However, the floors in the shooting room had been painted. One hundred and fifty year old wood floors painted a sage green color - I almost fainted. How could someone do that? My landlord had “forgotten” they were painted. Whatever buddy. Sigh. So another $3,000 to have the floors in that room stripped and refinished. Definitely was NOT expecting that.
Also, another expensive part of opening a studio? SAMPLES. You want your walls covered with your work so I spent a ton on frames and canvases for not only my studio walls but the walls in the building that houses my studio. I finally just got a gallery up in the main hallway downstairs last week. It’s taken me three months to do that.
The end result though? So worth it. I’m in love with my space and it definitely makes me look and feel more “legit” to my clients. Plus, I have a space to do workshops, which I had been doing before but on location. Teaching and meeting other photographers is something I just adore and I’m so glad I have the perfect space for it now.
The after pics – though I have changed up a few things and added stuff since these were taken.
I also have a white leather modern sofa that lives back there now that I shoot babies on like this:
And then outside around the little town where my studio is I do all of my outdoor work like this:
Oh! And look how pretty my refinished old floors look:
And my sign:
But enough of that and back to business. Would my clients come to me? I’ve always consistently booked 2-3 sessions during the week and one on the weekends and figured with the studio I could do 3-4 weekday and one weekend easily.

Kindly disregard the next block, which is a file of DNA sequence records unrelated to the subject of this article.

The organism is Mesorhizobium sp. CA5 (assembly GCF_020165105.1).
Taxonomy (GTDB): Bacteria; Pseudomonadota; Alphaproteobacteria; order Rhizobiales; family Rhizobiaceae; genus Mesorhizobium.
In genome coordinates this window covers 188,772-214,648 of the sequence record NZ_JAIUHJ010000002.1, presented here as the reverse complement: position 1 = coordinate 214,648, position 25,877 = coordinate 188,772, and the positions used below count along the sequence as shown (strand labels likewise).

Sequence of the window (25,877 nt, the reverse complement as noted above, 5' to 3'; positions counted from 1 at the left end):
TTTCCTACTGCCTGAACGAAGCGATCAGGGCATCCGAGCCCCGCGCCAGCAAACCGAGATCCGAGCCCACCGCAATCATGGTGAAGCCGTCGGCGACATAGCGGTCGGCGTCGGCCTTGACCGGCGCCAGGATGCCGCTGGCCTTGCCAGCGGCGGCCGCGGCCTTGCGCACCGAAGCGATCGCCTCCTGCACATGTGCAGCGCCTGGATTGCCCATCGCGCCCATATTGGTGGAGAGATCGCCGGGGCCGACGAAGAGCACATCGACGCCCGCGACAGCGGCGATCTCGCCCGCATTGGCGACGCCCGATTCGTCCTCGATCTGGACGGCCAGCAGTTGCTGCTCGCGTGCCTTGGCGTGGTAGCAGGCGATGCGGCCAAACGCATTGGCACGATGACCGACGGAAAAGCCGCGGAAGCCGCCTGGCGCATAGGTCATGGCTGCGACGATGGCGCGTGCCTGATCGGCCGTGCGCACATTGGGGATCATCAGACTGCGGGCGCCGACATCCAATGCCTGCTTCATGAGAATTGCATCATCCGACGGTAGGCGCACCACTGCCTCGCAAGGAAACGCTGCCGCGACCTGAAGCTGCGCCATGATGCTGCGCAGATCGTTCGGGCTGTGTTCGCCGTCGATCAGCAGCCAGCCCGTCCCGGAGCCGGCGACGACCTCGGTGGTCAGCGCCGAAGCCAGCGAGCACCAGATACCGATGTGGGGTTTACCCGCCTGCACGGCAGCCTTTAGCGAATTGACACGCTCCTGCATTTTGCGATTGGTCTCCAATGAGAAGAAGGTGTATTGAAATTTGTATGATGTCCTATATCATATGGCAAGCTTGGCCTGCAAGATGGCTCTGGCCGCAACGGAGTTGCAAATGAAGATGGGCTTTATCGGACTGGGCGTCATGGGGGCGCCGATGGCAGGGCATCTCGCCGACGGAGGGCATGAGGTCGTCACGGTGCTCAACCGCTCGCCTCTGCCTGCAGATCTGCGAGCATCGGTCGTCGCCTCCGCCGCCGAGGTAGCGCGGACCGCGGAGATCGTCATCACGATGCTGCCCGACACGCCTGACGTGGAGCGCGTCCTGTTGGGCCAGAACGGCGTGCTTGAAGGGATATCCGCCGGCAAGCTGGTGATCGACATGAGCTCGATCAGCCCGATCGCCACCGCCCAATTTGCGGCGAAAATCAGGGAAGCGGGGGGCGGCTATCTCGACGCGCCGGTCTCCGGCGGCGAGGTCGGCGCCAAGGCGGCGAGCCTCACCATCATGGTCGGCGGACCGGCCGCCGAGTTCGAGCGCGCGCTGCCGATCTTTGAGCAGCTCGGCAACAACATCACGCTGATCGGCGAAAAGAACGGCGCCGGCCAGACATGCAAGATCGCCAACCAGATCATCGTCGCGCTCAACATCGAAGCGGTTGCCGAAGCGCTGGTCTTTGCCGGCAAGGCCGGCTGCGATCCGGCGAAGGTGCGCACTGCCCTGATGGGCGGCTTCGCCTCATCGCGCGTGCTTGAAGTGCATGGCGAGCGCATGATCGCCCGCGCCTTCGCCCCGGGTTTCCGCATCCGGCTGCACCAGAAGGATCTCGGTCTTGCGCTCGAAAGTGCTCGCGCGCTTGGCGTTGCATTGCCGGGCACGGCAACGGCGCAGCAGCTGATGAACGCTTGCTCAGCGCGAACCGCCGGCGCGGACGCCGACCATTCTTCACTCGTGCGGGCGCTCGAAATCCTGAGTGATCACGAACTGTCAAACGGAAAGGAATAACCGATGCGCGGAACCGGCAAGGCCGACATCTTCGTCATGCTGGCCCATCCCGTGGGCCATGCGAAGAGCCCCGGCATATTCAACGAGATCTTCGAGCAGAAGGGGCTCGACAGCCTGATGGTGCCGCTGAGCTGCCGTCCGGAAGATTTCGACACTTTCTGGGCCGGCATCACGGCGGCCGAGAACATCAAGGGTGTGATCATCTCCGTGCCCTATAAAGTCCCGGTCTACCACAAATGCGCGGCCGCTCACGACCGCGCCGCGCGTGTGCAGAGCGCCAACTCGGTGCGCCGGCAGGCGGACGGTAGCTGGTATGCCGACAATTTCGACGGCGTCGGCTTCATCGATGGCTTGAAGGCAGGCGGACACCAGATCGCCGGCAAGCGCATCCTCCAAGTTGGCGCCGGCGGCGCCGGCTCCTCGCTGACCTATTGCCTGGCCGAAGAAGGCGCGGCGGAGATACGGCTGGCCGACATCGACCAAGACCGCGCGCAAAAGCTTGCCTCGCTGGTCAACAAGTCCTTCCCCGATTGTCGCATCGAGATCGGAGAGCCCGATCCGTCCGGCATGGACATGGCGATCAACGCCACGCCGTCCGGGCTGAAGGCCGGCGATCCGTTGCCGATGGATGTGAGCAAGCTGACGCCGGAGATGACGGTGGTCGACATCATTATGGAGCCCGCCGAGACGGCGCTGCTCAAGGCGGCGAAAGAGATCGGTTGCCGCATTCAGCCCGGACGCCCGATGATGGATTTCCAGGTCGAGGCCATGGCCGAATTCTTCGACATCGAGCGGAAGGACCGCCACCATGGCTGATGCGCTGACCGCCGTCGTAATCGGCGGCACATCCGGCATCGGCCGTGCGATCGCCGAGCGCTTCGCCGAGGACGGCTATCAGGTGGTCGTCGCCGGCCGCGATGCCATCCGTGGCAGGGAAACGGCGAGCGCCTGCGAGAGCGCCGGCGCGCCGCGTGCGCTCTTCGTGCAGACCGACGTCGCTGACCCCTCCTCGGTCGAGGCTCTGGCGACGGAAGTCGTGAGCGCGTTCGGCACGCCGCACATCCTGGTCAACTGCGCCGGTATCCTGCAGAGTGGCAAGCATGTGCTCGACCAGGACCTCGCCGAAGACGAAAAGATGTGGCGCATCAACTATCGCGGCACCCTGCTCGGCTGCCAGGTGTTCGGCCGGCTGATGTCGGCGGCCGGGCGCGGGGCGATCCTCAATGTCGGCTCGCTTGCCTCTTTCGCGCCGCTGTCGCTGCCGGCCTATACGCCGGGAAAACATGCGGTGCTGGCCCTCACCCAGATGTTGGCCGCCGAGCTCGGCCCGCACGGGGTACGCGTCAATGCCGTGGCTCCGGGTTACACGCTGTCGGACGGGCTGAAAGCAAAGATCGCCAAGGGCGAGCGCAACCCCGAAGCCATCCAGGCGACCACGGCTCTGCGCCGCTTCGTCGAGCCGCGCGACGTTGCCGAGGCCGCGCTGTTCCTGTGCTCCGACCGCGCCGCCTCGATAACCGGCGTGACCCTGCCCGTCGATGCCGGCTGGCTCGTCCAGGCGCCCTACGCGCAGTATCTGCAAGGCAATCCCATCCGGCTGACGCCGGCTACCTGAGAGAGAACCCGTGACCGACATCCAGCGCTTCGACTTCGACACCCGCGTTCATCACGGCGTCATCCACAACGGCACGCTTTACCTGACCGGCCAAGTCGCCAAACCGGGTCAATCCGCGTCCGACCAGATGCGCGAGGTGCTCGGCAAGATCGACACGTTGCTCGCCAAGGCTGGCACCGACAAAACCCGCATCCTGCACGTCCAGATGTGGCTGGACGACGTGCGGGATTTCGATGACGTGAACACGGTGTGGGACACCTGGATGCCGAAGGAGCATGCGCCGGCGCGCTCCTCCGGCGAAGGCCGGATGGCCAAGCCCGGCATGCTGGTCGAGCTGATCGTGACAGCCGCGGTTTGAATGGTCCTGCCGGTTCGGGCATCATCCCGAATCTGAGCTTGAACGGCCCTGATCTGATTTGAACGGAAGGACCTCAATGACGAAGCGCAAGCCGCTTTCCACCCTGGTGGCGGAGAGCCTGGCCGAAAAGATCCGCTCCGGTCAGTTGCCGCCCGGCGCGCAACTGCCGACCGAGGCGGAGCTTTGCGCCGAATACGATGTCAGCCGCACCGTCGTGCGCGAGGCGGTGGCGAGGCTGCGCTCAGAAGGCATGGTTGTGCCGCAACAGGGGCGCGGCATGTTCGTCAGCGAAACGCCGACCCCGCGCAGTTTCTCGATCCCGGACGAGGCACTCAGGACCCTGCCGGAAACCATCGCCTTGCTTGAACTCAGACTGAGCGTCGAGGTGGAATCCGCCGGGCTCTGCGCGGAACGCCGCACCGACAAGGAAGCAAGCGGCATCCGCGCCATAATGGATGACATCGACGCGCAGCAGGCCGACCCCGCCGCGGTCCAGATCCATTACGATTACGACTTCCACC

I went ahead and raised my prices (had planned on that since January) and changed my pricing to make my studio session fee $200 and my on-location session fee $300 and so far this has worked as 90% of my clients now come to me. I also make sure to tell them that if they want an on-location newborn session I can only bring a few blankets, the beanbag and some hats/wraps/headbands. NO PROPS. I also offered my clients that had already booked me at my old non-studio pricing a “Yay! I have a new studio! Come to me and you get a $100 print credit” special. Total win.
I would NOT be able to do this if I was charging $200-600 for a cd. I do 4-5 sessions a week on average and since opening the studio every month I have increased my sales so the risk has most definitely paid off.
So you want to open a studio? Here’s what you need to make sure of:
- Your pricing is making you profitable. Are you paying yourself a good salary every month?
- Does it fit your style of shooting? For me it definitely does but if I was a lifestyle shooter like Tara Whitney it would not.
- Do you have money saved up? It’s expensive.
- Will your clients come to you?
- Will having the space ADD to your bottom line? This is the most important!! If it won’t help you grow your business then it’s not a good decision for you.
Even on the days I don’t have sessions I’m in the studio editing, packaging orders, meeting clients, etc. so I use it a lot. I’m also a full time mom but my kids are in daycare while I’m at work. I worked a FT job before I started my photography business so was used to working full time and knew I wanted to continue with that. Not to mention we kind of have to in our high cost of living area. I do have a flexible schedule though so that is very nice when it comes to spending time with my children.
So there you have it! Sorry this was long and I don’t usually like to throw around numbers but I think it’s important in an industry where people are giving their work away for minimum wage. You need to be business savvy to last in this industry, it’s not just about taking pretty pictures though that definitely doesn’t hurt!